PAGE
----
Inside the tropical greenhouse, Blue Morphos fluttered their wings of light and clung to her. She always wore blue to attract them. When the Morphos were two weeks old, they started dying, flying into things, tattering their wings. Sometimes they would not let her go.
Her sister-in-law flashed a diamond nose-ring. She desired a diamond and borrowed one from the village jeweler. At home, the woman became ill. She locked the diamond up with Lakshmi and her other household gods. When she recovered weeks later, she traded the diamond for her birthstone, topaz.
The anesthetized man rose from the surgery table and grabbed the young nurse around the waist. The last time a man surprised her like that she was dancing at a biker bar in a copper ghost town.
The surgeon took the pink-scrubbed nurse under the wing of his caduceus jacket. During a liposuction procedure, she held a draped woman’s thigh for the surgery. She thought about 19th century cleansing practices by bleeding patients with leeches.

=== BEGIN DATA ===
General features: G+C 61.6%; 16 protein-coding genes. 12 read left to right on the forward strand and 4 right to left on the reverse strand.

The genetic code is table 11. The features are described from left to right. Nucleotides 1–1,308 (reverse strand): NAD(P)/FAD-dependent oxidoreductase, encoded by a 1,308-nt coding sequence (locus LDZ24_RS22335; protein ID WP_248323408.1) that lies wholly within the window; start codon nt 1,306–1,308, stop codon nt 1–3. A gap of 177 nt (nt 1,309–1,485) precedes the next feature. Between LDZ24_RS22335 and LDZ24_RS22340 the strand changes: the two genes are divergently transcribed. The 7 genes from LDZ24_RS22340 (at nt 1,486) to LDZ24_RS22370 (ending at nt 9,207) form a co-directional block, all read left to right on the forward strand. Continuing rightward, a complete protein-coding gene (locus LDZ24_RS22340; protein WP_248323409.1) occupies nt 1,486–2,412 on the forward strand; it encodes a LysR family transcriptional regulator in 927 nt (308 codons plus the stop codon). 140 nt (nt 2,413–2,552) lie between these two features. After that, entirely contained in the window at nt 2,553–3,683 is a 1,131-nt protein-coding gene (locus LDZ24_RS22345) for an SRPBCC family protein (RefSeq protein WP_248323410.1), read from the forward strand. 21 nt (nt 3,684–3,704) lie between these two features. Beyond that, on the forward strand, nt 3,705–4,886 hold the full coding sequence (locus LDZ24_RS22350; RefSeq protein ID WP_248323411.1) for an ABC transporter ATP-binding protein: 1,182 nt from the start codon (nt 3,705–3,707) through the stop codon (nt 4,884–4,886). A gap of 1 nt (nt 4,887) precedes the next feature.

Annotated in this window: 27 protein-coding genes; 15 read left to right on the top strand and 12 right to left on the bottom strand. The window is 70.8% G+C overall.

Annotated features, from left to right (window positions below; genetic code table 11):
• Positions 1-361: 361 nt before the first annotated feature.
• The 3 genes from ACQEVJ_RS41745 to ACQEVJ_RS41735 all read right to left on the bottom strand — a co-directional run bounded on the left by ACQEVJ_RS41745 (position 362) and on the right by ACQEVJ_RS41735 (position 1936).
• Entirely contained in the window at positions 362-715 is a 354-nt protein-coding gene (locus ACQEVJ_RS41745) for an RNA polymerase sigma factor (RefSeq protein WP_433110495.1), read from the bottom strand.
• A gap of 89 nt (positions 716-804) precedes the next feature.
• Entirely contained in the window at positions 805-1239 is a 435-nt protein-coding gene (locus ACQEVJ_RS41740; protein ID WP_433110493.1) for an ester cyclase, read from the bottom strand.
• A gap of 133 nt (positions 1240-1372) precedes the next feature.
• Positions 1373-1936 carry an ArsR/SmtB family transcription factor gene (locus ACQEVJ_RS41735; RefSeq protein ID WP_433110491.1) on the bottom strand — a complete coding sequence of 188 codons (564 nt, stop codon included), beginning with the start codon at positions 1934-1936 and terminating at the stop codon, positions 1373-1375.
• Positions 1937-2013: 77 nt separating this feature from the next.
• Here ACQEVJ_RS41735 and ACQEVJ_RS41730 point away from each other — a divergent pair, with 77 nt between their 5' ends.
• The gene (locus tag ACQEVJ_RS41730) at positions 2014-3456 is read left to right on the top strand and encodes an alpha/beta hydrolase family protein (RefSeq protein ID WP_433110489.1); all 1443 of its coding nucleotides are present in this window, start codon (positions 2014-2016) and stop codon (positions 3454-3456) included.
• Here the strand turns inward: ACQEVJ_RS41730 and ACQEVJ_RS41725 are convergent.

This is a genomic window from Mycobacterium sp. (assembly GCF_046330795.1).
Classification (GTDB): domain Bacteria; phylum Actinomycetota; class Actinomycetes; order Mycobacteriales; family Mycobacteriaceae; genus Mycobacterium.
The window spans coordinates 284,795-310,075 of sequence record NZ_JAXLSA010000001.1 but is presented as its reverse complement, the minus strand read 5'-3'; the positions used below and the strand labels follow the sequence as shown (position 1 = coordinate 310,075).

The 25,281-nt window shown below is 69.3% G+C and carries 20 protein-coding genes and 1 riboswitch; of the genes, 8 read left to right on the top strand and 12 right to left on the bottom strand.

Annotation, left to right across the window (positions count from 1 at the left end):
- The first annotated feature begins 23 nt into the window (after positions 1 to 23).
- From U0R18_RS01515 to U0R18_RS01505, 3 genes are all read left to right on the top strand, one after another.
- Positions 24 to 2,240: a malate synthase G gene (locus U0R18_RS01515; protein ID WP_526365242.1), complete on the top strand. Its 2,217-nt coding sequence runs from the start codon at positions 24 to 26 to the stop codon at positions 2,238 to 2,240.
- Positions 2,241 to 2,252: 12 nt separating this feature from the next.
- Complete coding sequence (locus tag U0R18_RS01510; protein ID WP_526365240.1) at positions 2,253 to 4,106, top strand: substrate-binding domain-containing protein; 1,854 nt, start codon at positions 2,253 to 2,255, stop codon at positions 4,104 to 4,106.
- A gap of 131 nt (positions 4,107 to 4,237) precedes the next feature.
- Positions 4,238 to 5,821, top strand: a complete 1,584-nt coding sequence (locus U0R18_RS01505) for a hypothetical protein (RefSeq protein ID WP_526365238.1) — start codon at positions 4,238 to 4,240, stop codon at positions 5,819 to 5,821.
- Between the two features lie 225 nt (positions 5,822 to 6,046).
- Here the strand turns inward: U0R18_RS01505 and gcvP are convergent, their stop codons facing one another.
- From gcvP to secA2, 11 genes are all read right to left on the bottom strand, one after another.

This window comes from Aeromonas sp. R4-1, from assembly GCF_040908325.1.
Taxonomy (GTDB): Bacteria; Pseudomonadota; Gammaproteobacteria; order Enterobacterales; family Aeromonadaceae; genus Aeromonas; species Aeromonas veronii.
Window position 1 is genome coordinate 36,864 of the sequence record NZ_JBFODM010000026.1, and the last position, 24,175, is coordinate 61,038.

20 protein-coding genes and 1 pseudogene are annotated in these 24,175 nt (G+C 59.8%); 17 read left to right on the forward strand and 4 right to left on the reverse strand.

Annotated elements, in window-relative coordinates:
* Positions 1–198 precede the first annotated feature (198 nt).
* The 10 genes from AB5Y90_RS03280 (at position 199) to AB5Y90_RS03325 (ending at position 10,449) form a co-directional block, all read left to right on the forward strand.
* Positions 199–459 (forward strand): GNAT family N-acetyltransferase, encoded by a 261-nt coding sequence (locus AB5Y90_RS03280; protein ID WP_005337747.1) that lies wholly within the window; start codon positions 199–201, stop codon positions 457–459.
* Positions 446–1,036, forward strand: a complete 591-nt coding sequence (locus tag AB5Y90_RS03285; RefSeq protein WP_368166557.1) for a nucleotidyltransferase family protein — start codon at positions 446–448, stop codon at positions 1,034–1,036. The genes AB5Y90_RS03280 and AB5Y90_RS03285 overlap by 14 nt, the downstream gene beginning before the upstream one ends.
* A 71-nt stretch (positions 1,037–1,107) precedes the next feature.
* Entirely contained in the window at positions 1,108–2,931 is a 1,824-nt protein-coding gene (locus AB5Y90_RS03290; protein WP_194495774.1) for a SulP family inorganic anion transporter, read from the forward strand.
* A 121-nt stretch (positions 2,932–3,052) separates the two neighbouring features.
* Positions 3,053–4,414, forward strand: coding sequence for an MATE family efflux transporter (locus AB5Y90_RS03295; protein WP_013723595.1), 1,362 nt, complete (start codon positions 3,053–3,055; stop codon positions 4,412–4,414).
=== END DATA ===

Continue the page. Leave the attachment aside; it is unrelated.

His Egyptian tongue hissed sweet sibilance when he introduced himself. After, she was charmed, hearing him teach art theory through their adjoining wall.
The woman preacher came to the girl’s house and laid flaming hands on her. She fervently prayed that the girl’s womb would remain tightly sealed until her wedding night. Decades later, in psychotherapy, she traced her infertility to this event.
The rocking subway lulled her into a relaxed state. She remained conscious of her surroundings because a strange man was hypnotizing women and stealing their 24-carat gold bangles.